The third year of residency training is divided between New York Eye and Ear Infirmary Head and Neck oncologic surgery service (three months), Mount Sinai Beth Israel (three months), and the Westchester Medical Center (two three-month rotations). Further discussion of these rotations is included under the respective medical centers and detailed in Goals and Objectives. These rotations afford the resident the opportunity to broaden their knowledge, experience, and clinical skills through exposure to different clinical situations in hospitals of varying size and character, and by working closely with a variety of otolaryngologists at these institutions.
The third-year resident builds upon the knowledge and experience gained in the first year and adds the development of analytical and problem solving skills. The resident's primary patient care responsibility is to deliver and direct clinical and ward care, particularly for the critically ill patient and more complex cases. The resident assumes increased responsibility for patient care with attending surgeons providing support. Surgical responsibilities for this year include performing (as primary surgeon) more complex cases than those performed in the second year of otolaryngology (for example, partial glossectomy, endoscopic ethmoidectomy, substernal thyroidectomy, mastoidectomy, tympanoplasty, rhinoplasty, excision of facial lesions, and local flaps). Expertise is increased in those procedures performed as a second-year resident. The third-year resident first assists major cases, supervises junior residents performing second-year cases, and performs a selected group of major cases as primary surgeon under attending supervision.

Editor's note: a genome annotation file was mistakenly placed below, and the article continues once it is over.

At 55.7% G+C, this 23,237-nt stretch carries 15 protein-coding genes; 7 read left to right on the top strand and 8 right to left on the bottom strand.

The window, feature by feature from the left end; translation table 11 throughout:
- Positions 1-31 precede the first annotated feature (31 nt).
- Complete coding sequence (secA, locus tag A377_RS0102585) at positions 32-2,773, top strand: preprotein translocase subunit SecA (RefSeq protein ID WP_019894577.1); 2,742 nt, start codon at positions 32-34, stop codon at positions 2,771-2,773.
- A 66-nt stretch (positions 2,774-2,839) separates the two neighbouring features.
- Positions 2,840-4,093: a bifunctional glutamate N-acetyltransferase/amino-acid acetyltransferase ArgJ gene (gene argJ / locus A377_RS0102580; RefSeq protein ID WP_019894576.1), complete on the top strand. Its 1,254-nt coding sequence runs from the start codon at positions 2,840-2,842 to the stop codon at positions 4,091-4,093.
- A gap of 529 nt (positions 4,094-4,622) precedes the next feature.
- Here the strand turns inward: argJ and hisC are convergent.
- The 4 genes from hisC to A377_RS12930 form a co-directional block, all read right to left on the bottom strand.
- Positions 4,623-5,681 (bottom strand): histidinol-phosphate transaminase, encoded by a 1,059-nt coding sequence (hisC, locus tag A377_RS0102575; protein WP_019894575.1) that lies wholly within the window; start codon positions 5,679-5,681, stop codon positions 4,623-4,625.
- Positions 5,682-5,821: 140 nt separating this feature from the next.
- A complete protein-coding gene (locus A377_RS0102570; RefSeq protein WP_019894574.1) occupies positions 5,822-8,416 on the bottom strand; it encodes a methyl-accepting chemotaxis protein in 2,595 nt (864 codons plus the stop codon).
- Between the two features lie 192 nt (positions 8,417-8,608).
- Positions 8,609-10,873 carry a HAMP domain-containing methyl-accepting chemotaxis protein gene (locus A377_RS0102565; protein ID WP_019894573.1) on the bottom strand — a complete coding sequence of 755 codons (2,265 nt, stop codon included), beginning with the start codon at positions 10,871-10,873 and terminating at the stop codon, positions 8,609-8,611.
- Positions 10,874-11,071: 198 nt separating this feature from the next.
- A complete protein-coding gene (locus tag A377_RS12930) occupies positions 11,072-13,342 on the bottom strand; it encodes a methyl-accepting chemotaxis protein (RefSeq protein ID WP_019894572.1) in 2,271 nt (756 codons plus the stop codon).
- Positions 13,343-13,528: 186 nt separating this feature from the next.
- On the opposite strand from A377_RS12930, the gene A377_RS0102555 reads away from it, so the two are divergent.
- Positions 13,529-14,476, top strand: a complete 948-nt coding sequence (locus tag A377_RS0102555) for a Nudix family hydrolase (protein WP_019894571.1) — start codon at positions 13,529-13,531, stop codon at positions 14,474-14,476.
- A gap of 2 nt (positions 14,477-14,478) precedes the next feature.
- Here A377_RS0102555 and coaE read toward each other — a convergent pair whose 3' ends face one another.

Further training in allergy, immunology, endocrinology, neurology, pathology and radiation oncology occurs both during the Basic Science Course and clinical rotations. Although the third-year resident does not formerly rotate through otology and neurotology at the NYEE, he or she receives significant exposure in this subspecialty, including audiology, at Westchester Medical Center.
During the third year of otolaryngology, the resident participates in core conferences conducted at New York Eye and Ear Infirmary. The resident also completes a second temporal bone dissection course under the direction of Dr. Christopher Linstrom and staff which is conducted every two weeks except during the summer. The principles of microsurgical dissection taught in the first-year course are reviewed and new skills of tympanoplasty, mastoidectomy, ossiculoplasty and facial nerve dissection are taught.
The third-year resident is required to participate actively in ongoing research as a junior contributor and to continue to work on research projects begun in the second year. The third-year resident must prepare at least one clinical and/or basic science research project for presentation to his fellow residents and the attending staff. This project is expected to be more sophisticated than the first year's project and is evaluated critically with the intent that it is prepared for presentation at a national or regional conference and/or for publication in a refereed journal.
In addition, the third-year resident continues the preparatory work which he or she began as a first-year resident for the three-month block of research time to be completed in the third year. The success of this staged approach to research training is reflected in the fact that, over the past five years, our residents have won regional and national ( American Academy of Otolaryngology, American Laryngologic Association and American Academy of Facial Plastic & Reconstructive Surgery) research competitions and patents for commercialization of their research findings.